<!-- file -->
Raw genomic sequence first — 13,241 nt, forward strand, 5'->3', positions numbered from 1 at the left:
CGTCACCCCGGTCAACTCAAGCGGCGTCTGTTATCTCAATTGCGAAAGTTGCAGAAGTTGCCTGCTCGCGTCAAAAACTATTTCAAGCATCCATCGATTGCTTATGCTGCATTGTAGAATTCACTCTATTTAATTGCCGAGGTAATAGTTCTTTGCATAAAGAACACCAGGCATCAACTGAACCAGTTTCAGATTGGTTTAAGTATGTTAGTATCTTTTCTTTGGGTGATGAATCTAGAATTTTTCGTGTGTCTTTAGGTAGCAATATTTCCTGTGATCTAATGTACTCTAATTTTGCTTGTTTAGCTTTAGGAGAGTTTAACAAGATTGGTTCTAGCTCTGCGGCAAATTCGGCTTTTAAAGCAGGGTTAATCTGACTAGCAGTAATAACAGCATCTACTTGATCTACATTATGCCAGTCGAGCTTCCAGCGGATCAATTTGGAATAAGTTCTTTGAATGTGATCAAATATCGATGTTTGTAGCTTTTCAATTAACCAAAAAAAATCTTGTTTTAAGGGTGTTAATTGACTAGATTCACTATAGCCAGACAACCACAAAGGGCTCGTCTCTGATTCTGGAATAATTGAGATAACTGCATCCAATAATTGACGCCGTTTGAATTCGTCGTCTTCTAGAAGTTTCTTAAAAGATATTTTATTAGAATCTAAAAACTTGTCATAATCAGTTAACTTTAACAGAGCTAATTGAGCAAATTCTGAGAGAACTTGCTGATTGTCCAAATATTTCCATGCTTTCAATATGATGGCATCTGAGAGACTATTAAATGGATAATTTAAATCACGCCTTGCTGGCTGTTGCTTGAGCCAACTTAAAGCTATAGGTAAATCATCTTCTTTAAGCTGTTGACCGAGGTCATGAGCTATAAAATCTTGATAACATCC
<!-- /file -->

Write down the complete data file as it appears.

Raw genomic sequence first — 13,241 nt, forward strand, 5'->3', positions numbered from 1 at the left:
CGTCACCCCGGTCAACTCAAGCGGCGTCTGTTATCTCAATTGCGAAAGTTGCAGAAGTTGCCTGCTCGCGTCAAAAACTATTTCAAGCATCCATCGATTGCTTATGCTGCATTGTAGAATTCACTCTATTTAATTGCCGAGGTAATAGTTCTTTGCATAAAGAACACCAGGCATCAACTGAACCAGTTTCAGATTGGTTTAAGTATGTTAGTATCTTTTCTTTGGGTGATGAATCTAGAATTTTTCGTGTGTCTTTAGGTAGCAATATTTCCTGTGATCTAATGTACTCTAATTTTGCTTGTTTAGCTTTAGGAGAGTTTAACAAGATTGGTTCTAGCTCTGCGGCAAATTCGGCTTTTAAAGCAGGGTTAATCTGACTAGCAGTAATAACAGCATCTACTTGATCTACATTATGCCAGTCGAGCTTCCAGCGGATCAATTTGGAATAAGTTCTTTGAATGTGATCAAATATCGATGTTTGTAGCTTTTCAATTAACCAAAAAAAATCTTGTTTTAAGGGTGTTAATTGACTAGATTCACTATAGCCAGACAACCACAAAGGGCTCGTCTCTGATTCTGGAATAATTGAGATAACTGCATCCAATAATTGACGCCGTTTGAATTCGTCGTCTTCTAGAAGTTTCTTAAAAGATATTTTATTAGAATCTAAAAACTTGTCATAATCAGTTAACTTTAACAGAGCTAATTGAGCAAATTCTGAGAGAACTTGCTGATTGTCCAAATATTTCCATGCTTTCAATATGATGGCATCTGAGAGACTATTAAATGGATAATTTAAATCACGCCTTGCTGGCTGTTGCTTGAGCCAACTTAAAGCTATAGGTAAATCATCTTCTTTAAGCTGTTGACCGAGGTCATGAGCTATAAAATCTTGATAACATCC